Inequalities in the Service Sector

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Understanding Inequality

Women and people of color are over-represented in the service sector, occupying a wide array of roles, from retail and hospitality to food service. Many of these positions are understood as “bad jobs”, as defined by job quality measures such as job insecurity, limited benefits, and low wages. One important part of the story of inequality in America is the segregation of women and people of color into this sector of the economy.

As the Shift Project has delved deeper into this sector, we have discovered that inequalities exist not only in the sector as compared to others, but also within the sector and even among co-workers at the very same firms. Dissecting the data to understand the scope and shape of these inequities, we have examined disparities between different groups across scheduling, wages, Paid Sick Leave (PSL), Paid Family and Medical Leave (PFML), and breaks, among other job quality measures.

Examples of Inequality in Shift Data:

Racial/Ethnic Inequality in Job Quality

Workers of color, and especially women of color, are between 3 and 5 percentage points more likely to face schedule unpredictability across five different measures, including X, Y, and Z.

Gender Gap in Paid Sick Leave Access

Paid sick leave (link to that page)_provides crucial support for workers who need to stay home to recover from illness or to care for family members. But, despite bearing much of the load on such care work, women hourly workers in the service sector are significantly less likely to have access to paid sick leave than their male co-workers.  

The Role of Firm Segregation

Inequalities in job quality exist within the service sector and one key driver of these inequalities is that women, mothers, and people of color are segregated into employment at the firms in the service sector that have the most precarious jobs.  

It works like this:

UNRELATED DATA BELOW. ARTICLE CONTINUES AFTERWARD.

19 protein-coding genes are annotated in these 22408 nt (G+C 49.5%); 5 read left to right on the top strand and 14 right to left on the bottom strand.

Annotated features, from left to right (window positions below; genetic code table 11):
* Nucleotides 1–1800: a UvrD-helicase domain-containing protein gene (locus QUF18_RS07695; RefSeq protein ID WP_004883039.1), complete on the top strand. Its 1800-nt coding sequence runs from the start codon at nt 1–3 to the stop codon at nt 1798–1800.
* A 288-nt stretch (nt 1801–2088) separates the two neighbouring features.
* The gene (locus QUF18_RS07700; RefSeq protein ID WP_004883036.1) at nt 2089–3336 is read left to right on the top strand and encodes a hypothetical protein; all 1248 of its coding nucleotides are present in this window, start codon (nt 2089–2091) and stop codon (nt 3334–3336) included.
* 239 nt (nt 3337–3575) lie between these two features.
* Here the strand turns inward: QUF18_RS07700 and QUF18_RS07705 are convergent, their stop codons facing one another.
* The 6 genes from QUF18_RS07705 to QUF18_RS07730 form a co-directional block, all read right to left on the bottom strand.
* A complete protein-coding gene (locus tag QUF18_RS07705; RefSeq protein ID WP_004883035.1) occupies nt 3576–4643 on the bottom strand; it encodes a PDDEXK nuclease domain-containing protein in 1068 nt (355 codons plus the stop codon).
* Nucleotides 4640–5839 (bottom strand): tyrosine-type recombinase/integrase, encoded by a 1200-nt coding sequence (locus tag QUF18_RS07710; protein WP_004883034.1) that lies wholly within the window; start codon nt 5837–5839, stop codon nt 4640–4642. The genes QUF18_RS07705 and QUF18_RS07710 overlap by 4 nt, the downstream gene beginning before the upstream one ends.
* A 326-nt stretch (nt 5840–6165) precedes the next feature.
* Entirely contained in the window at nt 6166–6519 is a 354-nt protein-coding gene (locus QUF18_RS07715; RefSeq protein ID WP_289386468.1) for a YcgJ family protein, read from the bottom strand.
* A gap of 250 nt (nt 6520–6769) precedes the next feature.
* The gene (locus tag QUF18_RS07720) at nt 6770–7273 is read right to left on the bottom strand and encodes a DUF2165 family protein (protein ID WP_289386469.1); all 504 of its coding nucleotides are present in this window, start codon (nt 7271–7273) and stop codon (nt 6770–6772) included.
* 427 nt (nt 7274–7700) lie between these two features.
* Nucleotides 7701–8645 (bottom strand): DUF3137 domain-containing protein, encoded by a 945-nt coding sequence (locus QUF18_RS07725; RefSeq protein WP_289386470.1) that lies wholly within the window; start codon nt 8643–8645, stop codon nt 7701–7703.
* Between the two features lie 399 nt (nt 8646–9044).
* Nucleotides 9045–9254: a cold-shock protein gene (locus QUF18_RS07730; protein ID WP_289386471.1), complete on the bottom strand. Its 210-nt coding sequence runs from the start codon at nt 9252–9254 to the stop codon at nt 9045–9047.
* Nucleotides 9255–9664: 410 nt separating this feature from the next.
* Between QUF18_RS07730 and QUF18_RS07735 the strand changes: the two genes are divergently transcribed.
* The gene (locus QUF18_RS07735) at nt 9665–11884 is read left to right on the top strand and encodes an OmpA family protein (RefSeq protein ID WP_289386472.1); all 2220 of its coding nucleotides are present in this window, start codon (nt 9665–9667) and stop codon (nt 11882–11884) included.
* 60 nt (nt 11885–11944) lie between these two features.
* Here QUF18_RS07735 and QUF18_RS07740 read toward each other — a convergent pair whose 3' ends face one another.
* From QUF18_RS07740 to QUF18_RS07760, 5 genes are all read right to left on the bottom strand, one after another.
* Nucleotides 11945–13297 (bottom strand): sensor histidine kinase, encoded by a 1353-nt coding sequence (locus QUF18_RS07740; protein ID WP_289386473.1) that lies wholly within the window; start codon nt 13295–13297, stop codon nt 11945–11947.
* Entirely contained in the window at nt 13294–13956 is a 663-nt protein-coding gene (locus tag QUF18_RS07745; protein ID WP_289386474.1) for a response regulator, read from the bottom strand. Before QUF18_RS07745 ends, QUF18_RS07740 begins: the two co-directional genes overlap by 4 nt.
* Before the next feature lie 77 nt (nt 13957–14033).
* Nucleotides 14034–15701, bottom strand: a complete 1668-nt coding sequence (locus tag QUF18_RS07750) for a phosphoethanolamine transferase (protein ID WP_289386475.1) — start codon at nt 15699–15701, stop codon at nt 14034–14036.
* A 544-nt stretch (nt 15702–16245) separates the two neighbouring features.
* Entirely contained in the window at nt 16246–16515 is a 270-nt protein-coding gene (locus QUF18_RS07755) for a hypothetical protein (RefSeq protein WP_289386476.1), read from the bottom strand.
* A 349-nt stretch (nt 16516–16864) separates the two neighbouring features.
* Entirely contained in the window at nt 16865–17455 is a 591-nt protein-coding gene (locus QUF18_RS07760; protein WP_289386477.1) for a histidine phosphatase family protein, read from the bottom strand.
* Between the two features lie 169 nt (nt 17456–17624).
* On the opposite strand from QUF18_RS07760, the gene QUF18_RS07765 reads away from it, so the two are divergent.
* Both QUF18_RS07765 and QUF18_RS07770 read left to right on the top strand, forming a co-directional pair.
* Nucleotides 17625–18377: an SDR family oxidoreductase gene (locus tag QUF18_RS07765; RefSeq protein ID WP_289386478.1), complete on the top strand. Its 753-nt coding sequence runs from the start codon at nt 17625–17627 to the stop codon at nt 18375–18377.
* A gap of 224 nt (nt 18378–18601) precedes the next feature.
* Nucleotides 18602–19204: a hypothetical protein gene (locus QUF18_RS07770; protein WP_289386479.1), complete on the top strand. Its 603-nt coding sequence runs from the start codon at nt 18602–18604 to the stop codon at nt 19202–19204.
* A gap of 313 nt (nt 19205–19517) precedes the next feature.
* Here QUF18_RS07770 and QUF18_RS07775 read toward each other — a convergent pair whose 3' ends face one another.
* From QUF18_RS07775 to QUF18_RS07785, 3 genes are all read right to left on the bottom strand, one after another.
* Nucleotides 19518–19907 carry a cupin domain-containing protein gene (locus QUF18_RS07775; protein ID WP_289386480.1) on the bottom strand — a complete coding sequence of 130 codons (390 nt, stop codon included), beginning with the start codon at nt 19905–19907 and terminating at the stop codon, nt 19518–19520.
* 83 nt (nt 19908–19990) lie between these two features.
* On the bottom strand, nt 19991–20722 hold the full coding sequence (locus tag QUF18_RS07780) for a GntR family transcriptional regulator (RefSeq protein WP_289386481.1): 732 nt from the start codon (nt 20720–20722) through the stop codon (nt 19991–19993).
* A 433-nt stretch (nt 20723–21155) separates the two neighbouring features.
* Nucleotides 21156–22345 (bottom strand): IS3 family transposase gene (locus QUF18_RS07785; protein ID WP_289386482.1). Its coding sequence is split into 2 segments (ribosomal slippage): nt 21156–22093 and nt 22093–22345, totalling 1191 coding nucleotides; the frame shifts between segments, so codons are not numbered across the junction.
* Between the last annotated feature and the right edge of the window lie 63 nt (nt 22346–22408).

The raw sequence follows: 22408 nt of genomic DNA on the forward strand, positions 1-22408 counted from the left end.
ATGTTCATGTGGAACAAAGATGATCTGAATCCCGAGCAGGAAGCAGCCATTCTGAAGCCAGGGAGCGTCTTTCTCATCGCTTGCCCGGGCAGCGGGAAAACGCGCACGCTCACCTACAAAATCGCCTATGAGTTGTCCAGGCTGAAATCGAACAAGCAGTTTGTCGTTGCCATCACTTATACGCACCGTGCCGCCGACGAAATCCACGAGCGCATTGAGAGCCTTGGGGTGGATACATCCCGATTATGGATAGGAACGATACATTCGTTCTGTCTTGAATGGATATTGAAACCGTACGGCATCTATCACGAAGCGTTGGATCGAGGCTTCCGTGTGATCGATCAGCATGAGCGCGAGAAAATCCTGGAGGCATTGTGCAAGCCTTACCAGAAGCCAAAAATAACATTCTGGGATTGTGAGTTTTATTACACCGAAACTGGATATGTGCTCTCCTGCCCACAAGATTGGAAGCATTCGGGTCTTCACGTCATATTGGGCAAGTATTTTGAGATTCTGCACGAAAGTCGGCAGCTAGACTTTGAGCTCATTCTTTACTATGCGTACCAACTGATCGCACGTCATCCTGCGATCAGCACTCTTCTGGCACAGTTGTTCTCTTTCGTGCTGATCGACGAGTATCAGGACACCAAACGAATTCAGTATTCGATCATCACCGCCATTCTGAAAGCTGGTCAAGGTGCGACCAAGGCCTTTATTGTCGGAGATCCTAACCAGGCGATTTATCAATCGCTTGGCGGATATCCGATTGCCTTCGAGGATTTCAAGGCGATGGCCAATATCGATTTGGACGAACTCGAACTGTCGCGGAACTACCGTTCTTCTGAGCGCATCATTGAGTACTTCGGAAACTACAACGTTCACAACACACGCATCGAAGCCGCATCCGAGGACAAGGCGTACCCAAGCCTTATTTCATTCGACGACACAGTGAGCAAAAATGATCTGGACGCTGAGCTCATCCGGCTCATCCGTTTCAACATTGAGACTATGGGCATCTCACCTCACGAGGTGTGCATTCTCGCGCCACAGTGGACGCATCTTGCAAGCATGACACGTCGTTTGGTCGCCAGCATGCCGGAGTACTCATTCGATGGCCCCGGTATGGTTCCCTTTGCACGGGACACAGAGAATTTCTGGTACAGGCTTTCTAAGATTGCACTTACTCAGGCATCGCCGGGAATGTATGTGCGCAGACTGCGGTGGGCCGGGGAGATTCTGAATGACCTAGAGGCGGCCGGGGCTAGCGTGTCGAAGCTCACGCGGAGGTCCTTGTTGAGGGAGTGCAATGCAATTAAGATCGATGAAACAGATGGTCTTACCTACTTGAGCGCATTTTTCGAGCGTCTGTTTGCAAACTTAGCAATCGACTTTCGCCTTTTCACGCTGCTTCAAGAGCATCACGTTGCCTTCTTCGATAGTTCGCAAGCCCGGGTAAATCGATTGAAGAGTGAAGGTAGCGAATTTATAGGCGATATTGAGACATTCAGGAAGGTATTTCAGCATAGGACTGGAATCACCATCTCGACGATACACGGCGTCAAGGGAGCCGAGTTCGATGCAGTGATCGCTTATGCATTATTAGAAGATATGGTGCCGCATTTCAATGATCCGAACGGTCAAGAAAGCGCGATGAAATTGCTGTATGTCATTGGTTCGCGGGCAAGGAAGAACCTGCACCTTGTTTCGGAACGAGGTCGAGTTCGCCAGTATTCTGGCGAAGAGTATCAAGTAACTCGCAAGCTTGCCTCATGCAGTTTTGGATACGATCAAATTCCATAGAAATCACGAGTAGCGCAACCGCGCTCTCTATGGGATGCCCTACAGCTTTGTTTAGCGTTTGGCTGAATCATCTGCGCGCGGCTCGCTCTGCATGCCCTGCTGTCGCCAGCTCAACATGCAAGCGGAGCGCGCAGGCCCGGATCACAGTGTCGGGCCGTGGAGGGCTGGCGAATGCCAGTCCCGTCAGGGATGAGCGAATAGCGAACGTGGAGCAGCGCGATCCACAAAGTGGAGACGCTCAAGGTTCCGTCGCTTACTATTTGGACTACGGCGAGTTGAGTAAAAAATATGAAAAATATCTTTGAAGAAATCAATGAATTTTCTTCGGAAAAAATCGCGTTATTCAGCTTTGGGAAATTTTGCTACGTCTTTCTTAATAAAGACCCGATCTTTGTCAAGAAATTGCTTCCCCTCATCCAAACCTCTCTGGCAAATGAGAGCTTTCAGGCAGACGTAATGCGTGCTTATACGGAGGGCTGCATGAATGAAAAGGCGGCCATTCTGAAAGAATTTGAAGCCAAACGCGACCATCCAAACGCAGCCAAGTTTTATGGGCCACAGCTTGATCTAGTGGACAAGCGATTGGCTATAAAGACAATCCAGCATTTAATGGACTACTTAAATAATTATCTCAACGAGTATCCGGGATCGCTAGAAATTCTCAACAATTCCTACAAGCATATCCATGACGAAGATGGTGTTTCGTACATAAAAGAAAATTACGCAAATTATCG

• Job quality actually varies a lot between firms in the service sector, even firms in the very same sub-sector. 
  • Workers from marginalized groups – like mothers and workers of color – are disproportionately represented at these lower-road businesses – segregated. 
  • The result is that these groups have more precarious jobs and that this segregation accounts for an important part of the inequality between groups.

Firms Segregation and Gaps in Work Schedule Quality

Shift researchers[1] found that workers of color, especially women of color, had significantly more precarious work schedules – things like on-call shifts and limited advance notice. While some of these gaps were explained by occupation and education, we discovered that the segregation of workers of color into the specific firms with the most precarious scheduling practices explained an important part of the gap.  

Firm Segregation and the Gender Wage Gap

There is a large gender wage gap in the service sector, about $X/hr[SD1] .  Just like with racial/ethnic gaps in scheduling, Shift researchers found that the segregation of women into lower-paying firms explained an important part of that gap.  Another way to say that is that hourly wages declined with the percentage of the firm’s workforce who were identified as female, as shown below.